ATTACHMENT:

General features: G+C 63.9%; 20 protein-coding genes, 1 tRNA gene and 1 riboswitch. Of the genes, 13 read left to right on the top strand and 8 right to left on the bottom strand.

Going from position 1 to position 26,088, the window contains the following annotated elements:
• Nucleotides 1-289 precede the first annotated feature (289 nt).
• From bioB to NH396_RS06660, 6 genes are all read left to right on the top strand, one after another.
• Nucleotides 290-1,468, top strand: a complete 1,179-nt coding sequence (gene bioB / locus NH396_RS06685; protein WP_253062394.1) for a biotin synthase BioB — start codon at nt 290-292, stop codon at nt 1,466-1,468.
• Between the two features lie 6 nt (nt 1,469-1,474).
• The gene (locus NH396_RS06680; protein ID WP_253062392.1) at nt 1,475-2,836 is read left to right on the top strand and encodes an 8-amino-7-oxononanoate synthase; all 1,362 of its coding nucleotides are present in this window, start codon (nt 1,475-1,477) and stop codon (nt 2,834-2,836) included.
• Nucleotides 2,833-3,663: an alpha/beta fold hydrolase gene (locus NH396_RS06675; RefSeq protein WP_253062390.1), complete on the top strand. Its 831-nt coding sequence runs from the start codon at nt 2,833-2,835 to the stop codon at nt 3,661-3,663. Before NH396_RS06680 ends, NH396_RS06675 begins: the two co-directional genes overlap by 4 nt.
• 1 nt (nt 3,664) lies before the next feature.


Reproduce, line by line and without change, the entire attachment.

General features: G+C 63.9%; 20 protein-coding genes, 1 tRNA gene and 1 riboswitch. Of the genes, 13 read left to right on the top strand and 8 right to left on the bottom strand.

Going from position 1 to position 26,088, the window contains the following annotated elements:
• Nucleotides 1-289 precede the first annotated feature (289 nt).
• From bioB to NH396_RS06660, 6 genes are all read left to right on the top strand, one after another.
• Nucleotides 290-1,468, top strand: a complete 1,179-nt coding sequence (gene bioB / locus NH396_RS06685; protein WP_253062394.1) for a biotin synthase BioB — start codon at nt 290-292, stop codon at nt 1,466-1,468.
• Between the two features lie 6 nt (nt 1,469-1,474).
• The gene (locus NH396_RS06680; protein ID WP_253062392.1) at nt 1,475-2,836 is read left to right on the top strand and encodes an 8-amino-7-oxononanoate synthase; all 1,362 of its coding nucleotides are present in this window, start codon (nt 1,475-1,477) and stop codon (nt 2,834-2,836) included.
• Nucleotides 2,833-3,663: an alpha/beta fold hydrolase gene (locus NH396_RS06675; RefSeq protein WP_253062390.1), complete on the top strand. Its 831-nt coding sequence runs from the start codon at nt 2,833-2,835 to the stop codon at nt 3,661-3,663. Before NH396_RS06680 ends, NH396_RS06675 begins: the two co-directional genes overlap by 4 nt.
• 1 nt (nt 3,664) lies before the next feature.